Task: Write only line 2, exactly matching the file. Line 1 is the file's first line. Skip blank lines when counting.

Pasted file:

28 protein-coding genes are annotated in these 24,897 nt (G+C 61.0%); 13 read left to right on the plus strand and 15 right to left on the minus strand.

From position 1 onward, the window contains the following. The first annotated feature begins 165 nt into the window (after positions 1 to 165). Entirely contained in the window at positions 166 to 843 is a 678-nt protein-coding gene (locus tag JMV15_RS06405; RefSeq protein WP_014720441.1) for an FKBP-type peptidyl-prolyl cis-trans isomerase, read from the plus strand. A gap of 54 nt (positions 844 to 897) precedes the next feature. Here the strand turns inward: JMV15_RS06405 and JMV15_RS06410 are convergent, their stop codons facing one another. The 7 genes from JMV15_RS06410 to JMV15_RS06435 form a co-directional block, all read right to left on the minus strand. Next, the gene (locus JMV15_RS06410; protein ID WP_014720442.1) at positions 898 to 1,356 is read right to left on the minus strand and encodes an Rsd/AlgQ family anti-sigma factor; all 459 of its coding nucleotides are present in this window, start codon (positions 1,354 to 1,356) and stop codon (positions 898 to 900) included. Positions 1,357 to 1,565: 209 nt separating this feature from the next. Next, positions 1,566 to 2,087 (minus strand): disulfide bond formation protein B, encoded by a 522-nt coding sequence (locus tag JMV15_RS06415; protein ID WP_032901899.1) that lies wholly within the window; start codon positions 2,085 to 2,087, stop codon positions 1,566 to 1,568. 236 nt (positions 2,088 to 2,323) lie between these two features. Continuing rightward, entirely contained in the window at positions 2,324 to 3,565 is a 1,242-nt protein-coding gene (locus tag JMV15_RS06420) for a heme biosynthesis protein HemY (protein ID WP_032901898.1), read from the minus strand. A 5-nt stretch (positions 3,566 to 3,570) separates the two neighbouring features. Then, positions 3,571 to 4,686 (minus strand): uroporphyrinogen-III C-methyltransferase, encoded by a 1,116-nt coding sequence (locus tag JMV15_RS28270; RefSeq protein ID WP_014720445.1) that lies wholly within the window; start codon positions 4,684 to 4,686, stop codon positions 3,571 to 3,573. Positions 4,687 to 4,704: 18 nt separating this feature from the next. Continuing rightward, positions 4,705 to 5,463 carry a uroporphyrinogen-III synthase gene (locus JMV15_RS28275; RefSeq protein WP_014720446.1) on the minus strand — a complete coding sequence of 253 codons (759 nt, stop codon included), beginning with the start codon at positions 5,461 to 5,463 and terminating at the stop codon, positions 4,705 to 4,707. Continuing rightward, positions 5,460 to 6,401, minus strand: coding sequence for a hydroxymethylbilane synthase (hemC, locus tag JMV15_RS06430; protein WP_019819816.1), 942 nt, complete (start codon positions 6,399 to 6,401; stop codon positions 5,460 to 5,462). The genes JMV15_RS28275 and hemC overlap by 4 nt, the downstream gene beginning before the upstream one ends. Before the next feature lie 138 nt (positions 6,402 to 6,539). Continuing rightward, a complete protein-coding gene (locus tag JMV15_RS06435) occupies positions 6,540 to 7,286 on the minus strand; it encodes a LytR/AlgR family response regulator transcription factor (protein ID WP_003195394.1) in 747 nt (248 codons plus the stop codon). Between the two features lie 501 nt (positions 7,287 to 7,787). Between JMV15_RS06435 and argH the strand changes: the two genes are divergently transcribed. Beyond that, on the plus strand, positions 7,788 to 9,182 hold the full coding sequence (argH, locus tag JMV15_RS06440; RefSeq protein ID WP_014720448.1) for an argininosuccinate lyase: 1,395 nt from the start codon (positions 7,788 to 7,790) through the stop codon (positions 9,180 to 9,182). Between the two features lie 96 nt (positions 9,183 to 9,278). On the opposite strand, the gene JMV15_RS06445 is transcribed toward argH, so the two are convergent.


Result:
From position 1 onward, the window contains the following. The first annotated feature begins 165 nt into the window (after positions 1 to 165). Entirely contained in the window at positions 166 to 843 is a 678-nt protein-coding gene (locus tag JMV15_RS06405; RefSeq protein WP_014720441.1) for an FKBP-type peptidyl-prolyl cis-trans isomerase, read from the plus strand. A gap of 54 nt (positions 844 to 897) precedes the next feature. Here the strand turns inward: JMV15_RS06405 and JMV15_RS06410 are convergent, their stop codons facing one another. The 7 genes from JMV15_RS06410 to JMV15_RS06435 form a co-directional block, all read right to left on the minus strand. Next, the gene (locus JMV15_RS06410; protein ID WP_014720442.1) at positions 898 to 1,356 is read right to left on the minus strand and encodes an Rsd/AlgQ family anti-sigma factor; all 459 of its coding nucleotides are present in this window, start codon (positions 1,354 to 1,356) and stop codon (positions 898 to 900) included. Positions 1,357 to 1,565: 209 nt separating this feature from the next. Next, positions 1,566 to 2,087 (minus strand): disulfide bond formation protein B, encoded by a 522-nt coding sequence (locus tag JMV15_RS06415; protein ID WP_032901899.1) that lies wholly within the window; start codon positions 2,085 to 2,087, stop codon positions 1,566 to 1,568. 236 nt (positions 2,088 to 2,323) lie between these two features. Continuing rightward, entirely contained in the window at positions 2,324 to 3,565 is a 1,242-nt protein-coding gene (locus tag JMV15_RS06420) for a heme biosynthesis protein HemY (protein ID WP_032901898.1), read from the minus strand. A 5-nt stretch (positions 3,566 to 3,570) separates the two neighbouring features. Then, positions 3,571 to 4,686 (minus strand): uroporphyrinogen-III C-methyltransferase, encoded by a 1,116-nt coding sequence (locus tag JMV15_RS28270; RefSeq protein ID WP_014720445.1) that lies wholly within the window; start codon positions 4,684 to 4,686, stop codon positions 3,571 to 3,573. Positions 4,687 to 4,704: 18 nt separating this feature from the next. Continuing rightward, positions 4,705 to 5,463 carry a uroporphyrinogen-III synthase gene (locus JMV15_RS28275; RefSeq protein WP_014720446.1) on the minus strand — a complete coding sequence of 253 codons (759 nt, stop codon included), beginning with the start codon at positions 5,461 to 5,463 and terminating at the stop codon, positions 4,705 to 4,707. Continuing rightward, positions 5,460 to 6,401, minus strand: coding sequence for a hydroxymethylbilane synthase (hemC, locus tag JMV15_RS06430; protein WP_019819816.1), 942 nt, complete (start codon positions 6,399 to 6,401; stop codon positions 5,460 to 5,462). The genes JMV15_RS28275 and hemC overlap by 4 nt, the downstream gene beginning before the upstream one ends. Before the next feature lie 138 nt (positions 6,402 to 6,539). Continuing rightward, a complete protein-coding gene (locus tag JMV15_RS06435) occupies positions 6,540 to 7,286 on the minus strand; it encodes a LytR/AlgR family response regulator transcription factor (protein ID WP_003195394.1) in 747 nt (248 codons plus the stop codon). Between the two features lie 501 nt (positions 7,287 to 7,787). Between JMV15_RS06435 and argH the strand changes: the two genes are divergently transcribed. Beyond that, on the plus strand, positions 7,788 to 9,182 hold the full coding sequence (argH, locus tag JMV15_RS06440; RefSeq protein ID WP_014720448.1) for an argininosuccinate lyase: 1,395 nt from the start codon (positions 7,788 to 7,790) through the stop codon (positions 9,180 to 9,182). Between the two features lie 96 nt (positions 9,183 to 9,278). On the opposite strand, the gene JMV15_RS06445 is transcribed toward argH, so the two are convergent.